Curators contacted The Cairns Institute’s Adjunct Professor Craig Alan Volker to try to identify the New Ireland clans from which the skulls were taken. The current museum staff have a policy of working with the Bremen State Government to return all human remains in their collections to their homelands. Volker says that after so many years it will be extremely difficult to ascertain exactly where the provenance of the skulls lies, particularly since the skulls arrived at the museum with very little documentation. Nevertheless, it is important to make the effort to record any oral history related to the skulls. As a person of German descent living in New Ireland, he sees this as an important step in the reconciliation of Germans and New Irelanders with their shared colonial experience.

    Back to List


    More News


    Scholarships for Indigenous women to succeed in STEM

    Scholarships for Indigenous women to succeed in STEM

    In the late 1990s, when Dr Chris Sarra became the first Aboriginal principal of Cherbourg State School, he challenged the whole school community to have High-Expectations Relationships ...

    Read More

    Research for Ethical Development Symposium

    Research for Ethical Development Symposium

    On 13-14 July JCU’s Research for Ethical Development (JCU RED) group held its inaugural research symposium at the Cairns Institute via hybrid delivery mode. Over two engaging days...

    Read More

    Hunter's Reef Madness

    Hunter's Reef Madness

    Professor Ernest Hunter, an Adjunct with The Cairns Institute, recently published a book titled Reef Madness: Digging up the dirt on an Australian myth. The book centres on how for gene...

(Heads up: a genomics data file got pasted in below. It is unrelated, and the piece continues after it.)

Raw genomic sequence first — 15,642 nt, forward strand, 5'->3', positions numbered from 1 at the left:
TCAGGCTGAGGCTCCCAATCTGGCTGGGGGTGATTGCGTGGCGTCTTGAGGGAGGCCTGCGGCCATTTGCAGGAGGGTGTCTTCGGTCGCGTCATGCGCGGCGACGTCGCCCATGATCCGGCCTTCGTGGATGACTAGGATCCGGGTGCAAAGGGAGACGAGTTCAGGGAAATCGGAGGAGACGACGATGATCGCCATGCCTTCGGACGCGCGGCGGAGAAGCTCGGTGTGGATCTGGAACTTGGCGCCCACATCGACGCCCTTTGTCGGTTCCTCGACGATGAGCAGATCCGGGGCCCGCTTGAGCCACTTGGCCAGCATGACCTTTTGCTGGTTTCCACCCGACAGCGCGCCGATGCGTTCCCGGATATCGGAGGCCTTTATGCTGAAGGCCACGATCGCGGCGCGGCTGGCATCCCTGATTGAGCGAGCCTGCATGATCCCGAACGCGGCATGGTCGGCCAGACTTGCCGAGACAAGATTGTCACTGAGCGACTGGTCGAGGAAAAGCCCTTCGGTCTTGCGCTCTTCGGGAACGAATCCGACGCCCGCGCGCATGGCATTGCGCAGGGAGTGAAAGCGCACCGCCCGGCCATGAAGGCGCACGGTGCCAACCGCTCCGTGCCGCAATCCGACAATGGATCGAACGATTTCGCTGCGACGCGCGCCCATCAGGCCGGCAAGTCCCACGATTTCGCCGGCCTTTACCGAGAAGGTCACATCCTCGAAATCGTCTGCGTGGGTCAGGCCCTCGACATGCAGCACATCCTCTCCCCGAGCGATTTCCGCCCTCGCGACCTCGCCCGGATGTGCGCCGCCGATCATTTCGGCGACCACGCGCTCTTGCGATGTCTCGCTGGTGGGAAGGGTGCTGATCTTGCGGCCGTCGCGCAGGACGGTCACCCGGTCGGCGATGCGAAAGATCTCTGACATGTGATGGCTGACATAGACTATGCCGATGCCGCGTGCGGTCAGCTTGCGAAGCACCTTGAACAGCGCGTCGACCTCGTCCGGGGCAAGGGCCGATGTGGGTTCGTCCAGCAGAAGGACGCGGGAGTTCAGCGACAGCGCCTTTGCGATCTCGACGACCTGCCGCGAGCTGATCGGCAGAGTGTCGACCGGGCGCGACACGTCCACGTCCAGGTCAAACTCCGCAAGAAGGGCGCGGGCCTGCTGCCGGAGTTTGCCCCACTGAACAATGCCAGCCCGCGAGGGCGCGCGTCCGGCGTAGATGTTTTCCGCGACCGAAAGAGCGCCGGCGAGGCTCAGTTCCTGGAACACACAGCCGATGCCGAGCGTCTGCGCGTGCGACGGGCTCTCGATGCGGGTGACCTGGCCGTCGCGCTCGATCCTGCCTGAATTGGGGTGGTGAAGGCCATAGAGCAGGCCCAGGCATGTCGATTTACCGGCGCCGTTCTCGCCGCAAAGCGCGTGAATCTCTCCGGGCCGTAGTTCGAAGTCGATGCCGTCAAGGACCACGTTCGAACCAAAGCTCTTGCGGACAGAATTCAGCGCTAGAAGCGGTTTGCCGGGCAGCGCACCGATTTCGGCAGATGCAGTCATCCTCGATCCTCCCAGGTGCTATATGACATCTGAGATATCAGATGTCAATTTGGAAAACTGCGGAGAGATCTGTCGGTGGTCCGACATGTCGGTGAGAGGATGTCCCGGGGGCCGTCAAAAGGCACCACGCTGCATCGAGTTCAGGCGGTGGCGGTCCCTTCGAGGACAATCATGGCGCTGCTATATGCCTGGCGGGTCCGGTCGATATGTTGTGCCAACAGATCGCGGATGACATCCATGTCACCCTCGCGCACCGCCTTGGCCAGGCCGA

Read More

    What’s in a name? Unearthing the origin of the ethnonym Ayoreo

    What’s in a name? Unearthing the origin of the ethnonym Ayoreo

    Ayoreo is an indigenous language of the Zamucoan family spoken by about 4,500 people in northern Paraguay and southeastern Bolivia. Although we knew that the name Ayoreo means ‘people&...

    Read More

    The North provides for Australia’s economic future and prosperity

    The North provides for Australia’s economic future and prosperity

    The annual Developing Northern Australia Conference was held in Mackay 6-8 July 2022. Allan Dale is the Chair of this long running Conference that provides a platform for networking and conn...

    Read More

    Award-winning Irish Poet coming to Cairns

    Award-winning Irish Poet coming to Cairns

    Colm Keegan is described as, “One of the most important voices in contemporary Irish literature” by poet Kerrie O’Brien, and he is coming to The Cairns Institute, Australia...

    Read More

    John Hamilton

    John Hamilton

    The International Consortium for Electronic Business’ Regional VP for Australasia and The Cairns Institute Adjunct Chair Professor John Hamilton delivered the Universitas Diponegoro (I...

    Read More

    A community undertaking, Tender FNQ

    A community undertaking, Tender FNQ

    On Monday 8th August, The Cairns Institute hosted a film screening of ‘Tender’. It is a film that documents the story of a community building a way to create more meaningful and&...

    Read More

    Top

    © 2022 The Cairns Institute | Site Map | Site by OracleStudio | Design by LeoSchoepflin